His overwhelming goal was to conquer Asia, i. Philip was a coarse man, given to drunken revelry and all manner of debauchery, but a survivor in the brutal game of political maneuvering in Macedonia. One of his wives, Olympias, gave birth to Alexander, whose teachers included none other than Aristotle; Philip groomed and trained him for 20 years as his heir, only to be assassinated possibly with the connivance of Alexander after their overt estrangement.
This takes up the first third of the book and is a splendid introduction to the end of the city state experiment in Greece, with all its cultural currents. When Alexander took over, he was barely out of his teens. Regarded as a figurehead who would not last, he nonetheless quickly displayed a military genius, winning every engagement with a creativity and coolness under pressure that shocked his contemporaries.
Of course, all the groundwork his father laid, in particular the crack infantry but also the political superstructure, helped. Still, the ease with which Alexander slipped into the role was nothing short of phenomenal, perhaps a reflection of the dangerous training ground of a life amidst Macedonian courtiers. Even this early on, his innate brutality emerged: His first forays into Asia were under the cloak of liberating the Greek dependencies in Ionia and Cappadocia.
Once accomplished, it became vengeance against Darius and, by extension, Xerxes. All the while, as Alexander’s army conquered the eastern coast of the Mediterranean to Egypt, he was strapped for cash and one defeat away from bankruptcy and total disaster.
However, once Persia was conquered, he became the wealthiest man in the world, gaining an unslakable thirst for further conquest. After a while, his reputation was so strong that most kingdoms offered tribute rather than face annihilation.
As becomes clear, he never hesitated to present whatever he needed to gain the upper hand; his was following no other ideological precepts than domination by any means as his disposal.
He was the first to bring historians with him on campaign the first was Aristotle’s nephew, last murdered for his big mouthto produce propaganda directly. Similarly, he propagated his image wherever he went, setting a precedent for the display of power by later conquerors, and founded cities in his name, e. Green covers his personal and religious transformation. Alexander was told by his mother that his father was Zeus, joining him to an illustrious tradition. As his exploits grew in grandeur, he came to regard himself as surpassing first Achilles, then Heracles, and finally Dionysus, the God of wine, who was purported to niography founded many city states in Asia.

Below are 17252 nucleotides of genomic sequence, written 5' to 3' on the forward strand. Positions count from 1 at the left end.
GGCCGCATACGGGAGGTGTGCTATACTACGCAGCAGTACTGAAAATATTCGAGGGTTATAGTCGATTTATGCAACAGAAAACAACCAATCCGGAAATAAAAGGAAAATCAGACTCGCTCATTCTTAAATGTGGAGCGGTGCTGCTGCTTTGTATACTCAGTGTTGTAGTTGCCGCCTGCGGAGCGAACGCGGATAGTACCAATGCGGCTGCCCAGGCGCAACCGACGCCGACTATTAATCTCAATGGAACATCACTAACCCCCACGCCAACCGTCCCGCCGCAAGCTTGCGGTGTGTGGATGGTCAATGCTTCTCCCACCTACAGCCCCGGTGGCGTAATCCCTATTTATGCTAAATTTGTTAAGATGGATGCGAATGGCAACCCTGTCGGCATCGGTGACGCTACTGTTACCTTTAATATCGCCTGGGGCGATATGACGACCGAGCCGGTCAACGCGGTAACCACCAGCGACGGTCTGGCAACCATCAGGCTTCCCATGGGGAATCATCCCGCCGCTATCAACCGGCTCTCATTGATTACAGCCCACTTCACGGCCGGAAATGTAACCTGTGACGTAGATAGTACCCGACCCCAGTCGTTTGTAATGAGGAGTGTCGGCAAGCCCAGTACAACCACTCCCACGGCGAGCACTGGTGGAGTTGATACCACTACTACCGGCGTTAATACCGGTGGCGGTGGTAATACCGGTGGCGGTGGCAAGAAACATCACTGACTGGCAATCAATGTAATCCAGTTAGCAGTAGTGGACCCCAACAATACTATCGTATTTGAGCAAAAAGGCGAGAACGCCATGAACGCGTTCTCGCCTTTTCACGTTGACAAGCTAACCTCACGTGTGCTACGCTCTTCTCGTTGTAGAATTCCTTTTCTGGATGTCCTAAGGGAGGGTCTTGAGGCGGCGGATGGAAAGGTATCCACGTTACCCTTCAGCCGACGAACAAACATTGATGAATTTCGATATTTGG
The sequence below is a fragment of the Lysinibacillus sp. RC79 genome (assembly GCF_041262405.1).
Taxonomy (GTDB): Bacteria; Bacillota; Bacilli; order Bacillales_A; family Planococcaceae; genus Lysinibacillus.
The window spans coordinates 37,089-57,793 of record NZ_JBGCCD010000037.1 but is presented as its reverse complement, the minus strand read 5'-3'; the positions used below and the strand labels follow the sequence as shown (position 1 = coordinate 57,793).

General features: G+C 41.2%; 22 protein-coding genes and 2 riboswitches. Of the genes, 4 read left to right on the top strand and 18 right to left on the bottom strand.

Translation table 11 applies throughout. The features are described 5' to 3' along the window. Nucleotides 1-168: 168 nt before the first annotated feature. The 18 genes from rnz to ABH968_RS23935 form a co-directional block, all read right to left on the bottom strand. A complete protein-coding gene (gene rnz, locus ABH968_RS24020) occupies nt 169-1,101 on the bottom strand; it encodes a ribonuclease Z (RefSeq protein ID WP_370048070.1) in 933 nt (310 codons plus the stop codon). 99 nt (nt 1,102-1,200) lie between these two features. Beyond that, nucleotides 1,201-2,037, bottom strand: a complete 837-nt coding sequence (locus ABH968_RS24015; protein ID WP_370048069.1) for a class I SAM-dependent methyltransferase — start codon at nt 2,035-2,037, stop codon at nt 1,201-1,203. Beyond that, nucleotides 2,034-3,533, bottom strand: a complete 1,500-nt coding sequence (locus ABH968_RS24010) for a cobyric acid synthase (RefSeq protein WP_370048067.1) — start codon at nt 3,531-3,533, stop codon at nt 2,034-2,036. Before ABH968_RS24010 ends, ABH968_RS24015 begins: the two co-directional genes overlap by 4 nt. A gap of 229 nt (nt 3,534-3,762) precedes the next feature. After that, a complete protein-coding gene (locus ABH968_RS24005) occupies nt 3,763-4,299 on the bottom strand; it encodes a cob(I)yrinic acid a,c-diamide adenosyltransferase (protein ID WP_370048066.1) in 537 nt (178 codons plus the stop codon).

Oracles along the way told him he was a God, which added to his megalomania and eventually increased his isolation.
This also coincided with his need to accomodate Asian custom, involving elaborate rituals that the Macedonians found both ludicrous and humiliating when Alexander demanded similar behavior from them. Together, this led to their alienation and dangerous mutinies late in his career, when they forced him to turn back in India – they wanted to go home after 10 years of hardship. In terms of his orientation, Green is discreet: Alexander never showed much interest in women and always preferred male companions.
Rather than the more complex macefon difficult task of governing his empire, Green believes that Alexander’s only interest was in domination and conquest, with plunder biogaphy servitude thrown in. He did nothing, in Green’s view, alexamder create wealth in a sustainable way, but rather looted treasuries so that he bjography keep going to conquer ever greater domains. By the end of his career, he was already finding himself short of cash and surrounded by plotting, corrupt potentates.
Indeed, his governing style never evolved beyond the set up of satraps, often the men who were already there or, increasingly, toadies of his own taste.
THis meant that the undergirding politico-administrative structure of his empire was weak – it immediately collapsed once he was gone with notable exceptions. Green examines the various interpretations of his death – as disease or assassination.
The conclusion of the book offers a wonderful historiography of Alexander’s image and character. Before the time of Julius Casear, Alexander was viewed as a brutal and cynical conqueror, a hated figure in Greece.
When great conquerors became admirable, particularly with the grand stabilizer Augustus, he came to be viewed as a hero to emulate for his audacity, courage, and indomitable will. This image lasted to the Victorian era, when he was portrayed as a man of high ideals as well. More recently, the 20th C has led to yet another view of him, as a totalitarian dictator of ruthless cruelty.
Green falls in the latter category and I must say, I found him completely convincing. I have no criticisms of the text: I always trusted his detail completely, which is rare with me. Green skillfully wends his way through what is propaganda, what can and cannot be known, and offers solid interpreations with full awareness of his own limitations.